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brebis noire

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« Reply #38 on: April 23, 2007, 05:00:46 PM »
Well, another way of looking at it is that you can't do *everything* yourself, and that some people might be better and more efficient at certain things than you are. Do you also do the maintenance on your computer and your car and sew and repair your clothes? Do you do your own renovations, electricity and plumbing as well? Cut your partner's or kids' hair? I'm supposing that the people who do all of these things wouldn't have time to work at a paying job.

I've discovered over the years that I'm really not that good at cleaning because my mind wanders, I can't approach the task logically and I don't do it often enough to develop technique and efficiency. I can and do tidy up, pick up my (and often everyone else's) crap, clean up regular everyday messes, clean animal cages and litter and make beds (this is not an exhaustive list...) but thorough, methodic and regular cleaning I just cannot do. My cleaner offered services to me for over a year before I finally accepted. We're both glad I did.  :)

Herr Magoo

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« Reply #39 on: April 23, 2007, 05:05:05 PM »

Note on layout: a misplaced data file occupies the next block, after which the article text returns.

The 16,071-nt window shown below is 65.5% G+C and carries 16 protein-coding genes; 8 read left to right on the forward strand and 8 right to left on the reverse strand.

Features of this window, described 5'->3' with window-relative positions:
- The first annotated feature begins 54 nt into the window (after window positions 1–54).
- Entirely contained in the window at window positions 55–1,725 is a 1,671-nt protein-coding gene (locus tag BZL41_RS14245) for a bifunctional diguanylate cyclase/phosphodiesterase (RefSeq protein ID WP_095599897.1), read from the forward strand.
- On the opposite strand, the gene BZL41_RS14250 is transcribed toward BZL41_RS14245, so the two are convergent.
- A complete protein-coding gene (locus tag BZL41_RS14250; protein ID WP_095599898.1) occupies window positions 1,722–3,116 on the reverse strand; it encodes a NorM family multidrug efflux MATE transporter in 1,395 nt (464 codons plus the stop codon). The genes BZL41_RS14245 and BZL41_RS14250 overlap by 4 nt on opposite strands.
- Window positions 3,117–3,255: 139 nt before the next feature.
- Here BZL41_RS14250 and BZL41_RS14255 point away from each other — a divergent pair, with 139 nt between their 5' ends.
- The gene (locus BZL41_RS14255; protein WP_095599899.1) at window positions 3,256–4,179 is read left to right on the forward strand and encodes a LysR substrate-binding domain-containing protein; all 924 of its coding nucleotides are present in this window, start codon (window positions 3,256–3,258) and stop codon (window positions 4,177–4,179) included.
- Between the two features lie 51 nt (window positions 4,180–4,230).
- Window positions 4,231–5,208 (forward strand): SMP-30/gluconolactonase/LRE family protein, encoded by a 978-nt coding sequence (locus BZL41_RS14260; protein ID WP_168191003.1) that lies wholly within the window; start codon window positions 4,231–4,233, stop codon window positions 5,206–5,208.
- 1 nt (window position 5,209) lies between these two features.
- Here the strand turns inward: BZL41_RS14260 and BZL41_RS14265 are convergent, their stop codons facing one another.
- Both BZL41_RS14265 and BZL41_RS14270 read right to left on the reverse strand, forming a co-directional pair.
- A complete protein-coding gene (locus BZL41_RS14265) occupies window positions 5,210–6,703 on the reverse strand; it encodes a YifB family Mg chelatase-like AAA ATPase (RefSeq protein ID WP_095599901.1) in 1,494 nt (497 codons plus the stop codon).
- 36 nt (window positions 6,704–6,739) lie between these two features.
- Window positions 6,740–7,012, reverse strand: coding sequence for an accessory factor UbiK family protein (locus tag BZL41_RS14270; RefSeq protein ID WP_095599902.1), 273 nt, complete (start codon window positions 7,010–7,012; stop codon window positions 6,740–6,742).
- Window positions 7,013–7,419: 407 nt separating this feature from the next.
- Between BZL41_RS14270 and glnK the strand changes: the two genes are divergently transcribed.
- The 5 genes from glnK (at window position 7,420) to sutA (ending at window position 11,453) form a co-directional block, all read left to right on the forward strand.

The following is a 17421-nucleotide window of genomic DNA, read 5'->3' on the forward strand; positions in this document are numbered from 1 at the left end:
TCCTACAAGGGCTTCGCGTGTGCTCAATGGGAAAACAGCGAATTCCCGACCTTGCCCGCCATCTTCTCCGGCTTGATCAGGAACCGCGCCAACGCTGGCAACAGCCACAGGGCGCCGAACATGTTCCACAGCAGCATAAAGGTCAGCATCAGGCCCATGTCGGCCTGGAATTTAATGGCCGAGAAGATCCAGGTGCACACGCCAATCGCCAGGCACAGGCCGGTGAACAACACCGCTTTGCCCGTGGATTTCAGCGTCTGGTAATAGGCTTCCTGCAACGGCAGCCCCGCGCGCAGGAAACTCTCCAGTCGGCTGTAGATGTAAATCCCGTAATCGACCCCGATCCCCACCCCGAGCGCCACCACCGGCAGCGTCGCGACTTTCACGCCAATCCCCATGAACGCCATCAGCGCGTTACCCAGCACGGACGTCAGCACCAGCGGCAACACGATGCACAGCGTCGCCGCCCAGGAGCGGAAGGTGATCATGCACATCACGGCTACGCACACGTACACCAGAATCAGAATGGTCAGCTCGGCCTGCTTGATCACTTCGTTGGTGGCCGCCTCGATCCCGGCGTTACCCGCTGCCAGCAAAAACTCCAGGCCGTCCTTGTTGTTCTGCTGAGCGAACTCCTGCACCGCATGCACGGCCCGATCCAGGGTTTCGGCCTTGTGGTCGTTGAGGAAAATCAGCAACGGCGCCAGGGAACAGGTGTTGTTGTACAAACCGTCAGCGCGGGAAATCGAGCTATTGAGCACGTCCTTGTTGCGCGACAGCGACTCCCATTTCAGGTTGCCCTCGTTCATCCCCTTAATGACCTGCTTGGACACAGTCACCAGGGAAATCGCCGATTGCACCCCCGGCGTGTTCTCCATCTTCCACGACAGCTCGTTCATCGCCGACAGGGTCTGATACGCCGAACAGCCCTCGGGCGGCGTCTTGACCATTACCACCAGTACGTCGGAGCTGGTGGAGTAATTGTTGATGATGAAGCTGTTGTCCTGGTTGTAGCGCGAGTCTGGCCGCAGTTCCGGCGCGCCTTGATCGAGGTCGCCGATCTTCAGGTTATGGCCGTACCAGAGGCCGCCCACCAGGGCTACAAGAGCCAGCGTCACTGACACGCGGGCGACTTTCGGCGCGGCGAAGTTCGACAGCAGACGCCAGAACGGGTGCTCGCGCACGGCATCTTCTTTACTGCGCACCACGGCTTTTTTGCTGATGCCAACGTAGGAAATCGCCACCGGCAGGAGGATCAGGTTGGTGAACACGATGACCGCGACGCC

Quote
Do you also do the maintenance on your computer and your car and sew and repair your clothes? Do you do your own renovations, electricity and plumbing as well? Cut your partner's or kids' hair?


I do my own computer maintenance because I can.  I don't cut hair because I don't know how.

But I know how to do dishes, so I really can't pretend to myself that "I would if I could".  Same with picking up my dirty laundry.  I know how.
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brebis noire

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« Reply #40 on: April 23, 2007, 05:12:32 PM »
Of course. And you could learn to cut hair - it's not that hard, I learned to do it; not my own, but everybody else's. But my point is, you don't do *everything* you are able to or could learn to do, nobody can, faute de temps.  
OK - I can't.

anne cameron

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« Reply #41 on: April 23, 2007, 05:32:20 PM »